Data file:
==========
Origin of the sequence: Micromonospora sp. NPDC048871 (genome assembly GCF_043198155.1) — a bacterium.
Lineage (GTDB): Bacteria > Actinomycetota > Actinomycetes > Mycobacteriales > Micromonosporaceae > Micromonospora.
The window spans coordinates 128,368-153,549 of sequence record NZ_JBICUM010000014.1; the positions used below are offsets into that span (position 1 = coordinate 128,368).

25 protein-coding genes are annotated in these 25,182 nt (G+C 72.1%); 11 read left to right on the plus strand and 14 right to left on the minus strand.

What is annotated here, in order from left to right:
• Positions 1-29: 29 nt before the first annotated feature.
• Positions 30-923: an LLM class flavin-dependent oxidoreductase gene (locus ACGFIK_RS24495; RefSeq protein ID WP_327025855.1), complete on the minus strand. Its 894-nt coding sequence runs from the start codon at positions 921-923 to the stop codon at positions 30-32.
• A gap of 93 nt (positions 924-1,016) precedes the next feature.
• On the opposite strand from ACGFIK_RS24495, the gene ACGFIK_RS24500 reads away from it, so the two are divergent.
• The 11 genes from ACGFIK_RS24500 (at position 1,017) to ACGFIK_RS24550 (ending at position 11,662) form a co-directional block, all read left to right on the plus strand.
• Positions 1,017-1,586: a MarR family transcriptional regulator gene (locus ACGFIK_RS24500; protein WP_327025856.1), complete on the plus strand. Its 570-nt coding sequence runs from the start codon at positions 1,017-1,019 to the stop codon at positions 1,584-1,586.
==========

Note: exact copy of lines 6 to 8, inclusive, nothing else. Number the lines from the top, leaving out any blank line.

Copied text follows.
• Positions 1-29: 29 nt before the first annotated feature.
• Positions 30-923: an LLM class flavin-dependent oxidoreductase gene (locus ACGFIK_RS24495; RefSeq protein ID WP_327025855.1), complete on the minus strand. Its 894-nt coding sequence runs from the start codon at positions 921-923 to the stop codon at positions 30-32.
• A gap of 93 nt (positions 924-1,016) precedes the next feature.